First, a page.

Home Depot is simplifying shopping using connected devices!

December 23, 2015

I have been frantically printing ornaments for the Christmas tree using my new M3D printer (my review of the M3D coming soon). The incessant printing clogged my printer yesterday and I needed a steel wire to unclog the extruder.

I checked the availability of a steel wire at the nearest Home Depot using their website. Apart from providing the availability information at a particular store, Home Depot also provides information related to the aisle where the steel wire is located. I was surprised to find additional information including the ‘bay’ where I could find this steel wire. The site also has provisions to text this info to someone.

 

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Location of the item inside the store

I was not sure about locating the item at that particular aisle using the bay information. It turns out Home Depot has started labeling different sections/bays of an aisle using numbers.

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Bay Numbers at Home Depot

Home Depot is probably maintaining its inventory at all stores using RFID readers, bar code scanners etc for a while now.

I am glad that they have started helping their customers by providing more resolution to the location of an item in a store than merely stating that “Item X is available at your local store”.

At this year’s ARM TechCon keynote sessions, one of the speakers noted that we are past the era of designing variations of connected sensors. He pointed out that companies have started directing their focus towards enforcing behavior change using connected devices.

It is interesting to learn that stores like Home Depot have already started helping their customers save time by sharing more information about their products using their existing infrastructure of connected sensors.

I am certain that Home Depot has invested in some user experience research to improve their web store shopping experience (for e.g. Paypal integration, text messaging option on the item’s web page) as well as enhance the shopping experience using their current infrastructure of inventory scanners.

Way to go Home Depot!


Jaguarboard – Yet another (not so impressive) SBC

December 29, 2015

I usually back Kickstarter projects(in the DIY electronics domain) that peek my interest. I recently backed the Pine A64, UP and the Latte Panda boards but the Jaguarboard is not one of them.

I usually look for a cool feature that would enable me to build a cool project using the backer reward. For e.g. The Latte Panda comes with onboard Wi-Fi/Bluetooth. It has an ATmega32U4 microcontroller that enables easier interface of sensors.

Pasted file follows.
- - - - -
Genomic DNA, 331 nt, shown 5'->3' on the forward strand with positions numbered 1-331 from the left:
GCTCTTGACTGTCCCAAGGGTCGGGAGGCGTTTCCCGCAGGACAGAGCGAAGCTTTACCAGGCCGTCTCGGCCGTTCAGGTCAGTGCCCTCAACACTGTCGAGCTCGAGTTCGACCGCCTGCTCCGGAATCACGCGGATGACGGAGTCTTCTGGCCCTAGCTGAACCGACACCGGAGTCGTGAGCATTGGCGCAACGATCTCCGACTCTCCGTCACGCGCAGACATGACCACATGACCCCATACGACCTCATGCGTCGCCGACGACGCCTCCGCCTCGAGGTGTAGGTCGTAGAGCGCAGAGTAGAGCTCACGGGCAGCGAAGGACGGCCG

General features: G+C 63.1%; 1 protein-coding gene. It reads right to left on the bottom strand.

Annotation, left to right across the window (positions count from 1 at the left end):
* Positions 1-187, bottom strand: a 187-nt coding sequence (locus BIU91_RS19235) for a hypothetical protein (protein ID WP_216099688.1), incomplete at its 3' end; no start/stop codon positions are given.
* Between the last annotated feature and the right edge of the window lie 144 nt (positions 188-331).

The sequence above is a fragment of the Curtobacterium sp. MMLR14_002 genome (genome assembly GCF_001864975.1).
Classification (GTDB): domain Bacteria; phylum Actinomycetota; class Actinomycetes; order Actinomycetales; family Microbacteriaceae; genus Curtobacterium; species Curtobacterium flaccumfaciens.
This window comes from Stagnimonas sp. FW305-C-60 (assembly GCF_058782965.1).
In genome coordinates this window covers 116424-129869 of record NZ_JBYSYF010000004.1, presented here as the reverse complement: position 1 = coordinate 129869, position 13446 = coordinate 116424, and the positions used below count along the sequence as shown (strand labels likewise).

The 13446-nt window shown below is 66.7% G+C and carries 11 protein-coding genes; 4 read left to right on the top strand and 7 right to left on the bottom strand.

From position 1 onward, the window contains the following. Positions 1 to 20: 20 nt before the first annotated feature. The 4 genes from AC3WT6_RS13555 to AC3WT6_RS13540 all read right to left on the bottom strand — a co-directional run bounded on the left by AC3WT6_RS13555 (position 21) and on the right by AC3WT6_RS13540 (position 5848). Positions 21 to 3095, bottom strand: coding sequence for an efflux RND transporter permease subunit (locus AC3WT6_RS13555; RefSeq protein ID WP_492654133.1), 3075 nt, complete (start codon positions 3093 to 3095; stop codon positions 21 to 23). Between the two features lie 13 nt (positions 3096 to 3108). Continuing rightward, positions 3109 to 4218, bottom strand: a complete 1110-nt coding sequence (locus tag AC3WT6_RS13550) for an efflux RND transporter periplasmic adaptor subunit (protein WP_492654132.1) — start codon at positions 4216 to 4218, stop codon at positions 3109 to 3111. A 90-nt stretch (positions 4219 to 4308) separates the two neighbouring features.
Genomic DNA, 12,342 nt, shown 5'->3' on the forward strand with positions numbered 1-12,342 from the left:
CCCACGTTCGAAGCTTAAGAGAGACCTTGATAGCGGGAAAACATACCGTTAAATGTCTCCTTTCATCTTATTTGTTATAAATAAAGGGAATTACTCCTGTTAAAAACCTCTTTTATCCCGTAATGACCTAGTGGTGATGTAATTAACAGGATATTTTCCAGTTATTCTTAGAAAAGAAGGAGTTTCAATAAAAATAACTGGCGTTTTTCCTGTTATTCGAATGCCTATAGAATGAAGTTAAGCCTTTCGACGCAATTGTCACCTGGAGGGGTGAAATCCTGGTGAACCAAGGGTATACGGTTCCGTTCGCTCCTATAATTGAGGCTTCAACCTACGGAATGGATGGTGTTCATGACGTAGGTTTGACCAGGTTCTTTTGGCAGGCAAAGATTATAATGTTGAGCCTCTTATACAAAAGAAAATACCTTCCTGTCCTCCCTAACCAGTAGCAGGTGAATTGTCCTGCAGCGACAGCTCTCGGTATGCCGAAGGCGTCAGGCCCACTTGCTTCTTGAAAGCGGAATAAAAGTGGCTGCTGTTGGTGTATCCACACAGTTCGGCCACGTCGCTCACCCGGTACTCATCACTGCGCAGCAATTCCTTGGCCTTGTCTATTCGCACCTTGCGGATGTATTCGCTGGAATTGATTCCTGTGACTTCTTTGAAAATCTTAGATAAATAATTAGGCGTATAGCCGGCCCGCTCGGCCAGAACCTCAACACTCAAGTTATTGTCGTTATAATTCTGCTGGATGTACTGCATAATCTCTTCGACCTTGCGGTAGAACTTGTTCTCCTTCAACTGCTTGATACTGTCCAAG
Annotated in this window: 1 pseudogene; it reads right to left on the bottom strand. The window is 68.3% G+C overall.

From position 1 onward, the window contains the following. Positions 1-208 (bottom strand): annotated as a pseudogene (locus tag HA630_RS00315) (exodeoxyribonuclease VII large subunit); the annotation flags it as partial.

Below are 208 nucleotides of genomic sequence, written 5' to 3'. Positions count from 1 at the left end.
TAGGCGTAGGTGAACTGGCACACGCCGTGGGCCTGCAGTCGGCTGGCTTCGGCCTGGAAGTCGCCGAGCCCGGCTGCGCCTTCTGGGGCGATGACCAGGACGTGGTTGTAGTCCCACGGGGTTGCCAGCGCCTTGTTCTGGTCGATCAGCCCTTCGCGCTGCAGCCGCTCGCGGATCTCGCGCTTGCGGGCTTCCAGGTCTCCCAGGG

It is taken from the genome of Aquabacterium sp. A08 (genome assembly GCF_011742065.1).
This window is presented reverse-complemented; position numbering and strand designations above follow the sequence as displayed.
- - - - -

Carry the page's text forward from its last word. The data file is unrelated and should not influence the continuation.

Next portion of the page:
The Jaguarboard failed to impress me for a couple of reasons:

  1. Lack of sufficient GPIO count – They provide access to only 4 GPIO pins. I usually make use of more than 4 GPIO pins in my projects. However, it does come with an I²C port which could be used to expand the GPIO capabilities.
  2. Incompatible with the Raspberry Pi/Arduino add-on boards – It is not possible to port Raspberry Pi/Arduino projects that makes use of an add-on board to the JaguarBoard platform. It also doesn’t make sense developing expansion modules for the JaguarBoard as the lack of a broad user base is a distinct possibility.
  3. Comparison of specs on the campaign page – The campaign creators have compared the specifications of the board to the Raspberry Pi Model 1 rather than Model 2. The Raspberry Pi Model 2 comes with 1 GB RAM while Model 1 comes with 512 MB RAM. I think that is not a fair comparison.
  4. Unrealistic campaign schedule – In my opinion, the promised delivery date of the board is a tad unrealistic. They promised to deliver the boards by January 2016. The Kickstarter campaign itself ends only on January 22, 2016. As far as I know, Kickstarter takes at least 10 days to transfer the campaign money to your pocket. This puts the campaign roughly in the first week of February. Unless the campaign creators, plan to ship the boards using money out of their pocket, this is not possible.

They also have not released any planned timeline of the project. This is possible only if they already have a stash of boards manufactured, packed and stored in a warehouse.

In summary, I am not impressed by the JaguarBoard Kickstarter campaign.

 


Digikey is selling a red Adafruit Metro!

December 28, 2015

I came across this tweet from DigiKey announcing a red colored Adafruit Metro.

What is the Adafruit Metro?

The Adafruit Metro is a variant of the Arduino Uno. It is enabled by an Atmega328 microcontroller. The main distinction between the Metro and the Uno is the chipset used for the virtual COM port. While the UNO makes use of an Atmega16 family microcontroller for the USB interface, the Metro makes use of the FT231X chipset.

I liked the red color and ordered a unit for myself. The rear side of the PCB contains the Adafruit Metro’s BOM from DigiKey.

At the time of writing this post, the special edition Metro was still in stock @ DigiKey. The packaging gave me the impression that the board could have been possibly manufactured by Adafruit on behalf of DigiKey.


The S.F. Bay Area is not a haven for the electronics hobbyist!

November 29, 2015

Note: This post is not a hate fest!

I realized this when I was at the Orange County Microcenter in SoCal to get my hands on the Raspberry Pi Zero.